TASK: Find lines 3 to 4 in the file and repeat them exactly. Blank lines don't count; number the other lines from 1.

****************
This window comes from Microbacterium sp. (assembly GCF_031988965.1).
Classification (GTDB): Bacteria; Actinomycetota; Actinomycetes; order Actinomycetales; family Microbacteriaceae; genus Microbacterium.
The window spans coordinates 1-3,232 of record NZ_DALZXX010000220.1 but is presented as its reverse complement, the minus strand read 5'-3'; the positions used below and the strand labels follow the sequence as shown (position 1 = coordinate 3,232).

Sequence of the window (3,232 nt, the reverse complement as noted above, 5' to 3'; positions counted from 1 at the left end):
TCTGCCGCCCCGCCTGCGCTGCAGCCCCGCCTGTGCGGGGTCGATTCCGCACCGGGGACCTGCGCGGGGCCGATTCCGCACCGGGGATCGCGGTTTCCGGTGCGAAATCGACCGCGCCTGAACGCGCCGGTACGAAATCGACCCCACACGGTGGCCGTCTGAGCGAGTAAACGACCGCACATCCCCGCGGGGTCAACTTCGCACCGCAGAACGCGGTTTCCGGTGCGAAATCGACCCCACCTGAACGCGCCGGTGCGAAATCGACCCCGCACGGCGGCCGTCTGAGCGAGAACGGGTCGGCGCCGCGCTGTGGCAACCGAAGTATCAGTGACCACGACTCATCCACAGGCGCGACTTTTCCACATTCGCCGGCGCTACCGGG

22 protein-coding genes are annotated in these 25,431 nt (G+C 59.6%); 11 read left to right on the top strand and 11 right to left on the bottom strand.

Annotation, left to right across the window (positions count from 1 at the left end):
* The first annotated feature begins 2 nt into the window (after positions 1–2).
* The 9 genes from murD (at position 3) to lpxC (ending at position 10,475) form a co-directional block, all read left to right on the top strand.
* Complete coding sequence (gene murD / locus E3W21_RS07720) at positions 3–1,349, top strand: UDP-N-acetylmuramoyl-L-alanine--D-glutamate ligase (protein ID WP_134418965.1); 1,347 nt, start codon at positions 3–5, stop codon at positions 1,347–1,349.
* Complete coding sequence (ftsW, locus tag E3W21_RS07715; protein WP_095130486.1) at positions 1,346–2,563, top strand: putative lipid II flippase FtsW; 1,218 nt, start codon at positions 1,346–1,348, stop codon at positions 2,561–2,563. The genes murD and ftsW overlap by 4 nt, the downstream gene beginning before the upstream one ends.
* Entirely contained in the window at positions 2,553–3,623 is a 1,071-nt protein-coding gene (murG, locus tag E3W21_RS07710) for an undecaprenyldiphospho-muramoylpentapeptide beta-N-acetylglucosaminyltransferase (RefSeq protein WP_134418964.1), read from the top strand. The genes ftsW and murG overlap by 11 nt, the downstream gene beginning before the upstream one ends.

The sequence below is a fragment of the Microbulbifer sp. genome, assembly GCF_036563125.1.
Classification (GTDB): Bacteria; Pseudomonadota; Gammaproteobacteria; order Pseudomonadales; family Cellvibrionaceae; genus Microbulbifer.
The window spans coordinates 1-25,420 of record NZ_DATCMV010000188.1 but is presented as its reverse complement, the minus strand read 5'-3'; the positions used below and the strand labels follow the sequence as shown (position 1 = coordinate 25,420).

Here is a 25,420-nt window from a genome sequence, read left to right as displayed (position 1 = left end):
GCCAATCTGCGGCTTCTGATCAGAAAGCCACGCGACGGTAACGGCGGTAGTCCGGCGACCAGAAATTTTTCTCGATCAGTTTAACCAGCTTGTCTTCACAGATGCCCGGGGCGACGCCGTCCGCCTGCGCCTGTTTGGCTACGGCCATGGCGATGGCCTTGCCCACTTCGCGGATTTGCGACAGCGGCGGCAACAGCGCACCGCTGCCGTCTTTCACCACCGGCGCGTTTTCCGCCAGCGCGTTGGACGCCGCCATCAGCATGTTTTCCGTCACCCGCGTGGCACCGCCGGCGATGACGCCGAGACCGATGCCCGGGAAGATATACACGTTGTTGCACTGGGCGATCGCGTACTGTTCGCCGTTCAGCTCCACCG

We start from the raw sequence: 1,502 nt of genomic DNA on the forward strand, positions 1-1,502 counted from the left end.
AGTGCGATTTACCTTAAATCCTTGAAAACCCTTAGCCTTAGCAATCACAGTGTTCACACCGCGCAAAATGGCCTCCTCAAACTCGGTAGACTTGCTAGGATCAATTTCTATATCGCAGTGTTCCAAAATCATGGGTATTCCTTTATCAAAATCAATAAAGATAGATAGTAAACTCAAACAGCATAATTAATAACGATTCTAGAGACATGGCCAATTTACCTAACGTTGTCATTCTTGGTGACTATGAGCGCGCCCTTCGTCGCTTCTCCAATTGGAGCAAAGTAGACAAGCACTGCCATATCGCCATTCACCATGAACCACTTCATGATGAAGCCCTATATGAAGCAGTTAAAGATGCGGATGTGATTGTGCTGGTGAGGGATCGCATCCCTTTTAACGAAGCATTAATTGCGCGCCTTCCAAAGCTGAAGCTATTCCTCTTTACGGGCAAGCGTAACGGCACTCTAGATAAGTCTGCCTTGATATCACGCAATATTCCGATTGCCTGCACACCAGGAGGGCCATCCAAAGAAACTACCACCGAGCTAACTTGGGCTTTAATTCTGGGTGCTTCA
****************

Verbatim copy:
The window spans coordinates 1-3,232 of record NZ_DALZXX010000220.1 but is presented as its reverse complement, the minus strand read 5'-3'; the positions used below and the strand labels follow the sequence as shown (position 1 = coordinate 3,232).

Sequence of the window (3,232 nt, the reverse complement as noted above, 5' to 3'; positions counted from 1 at the left end):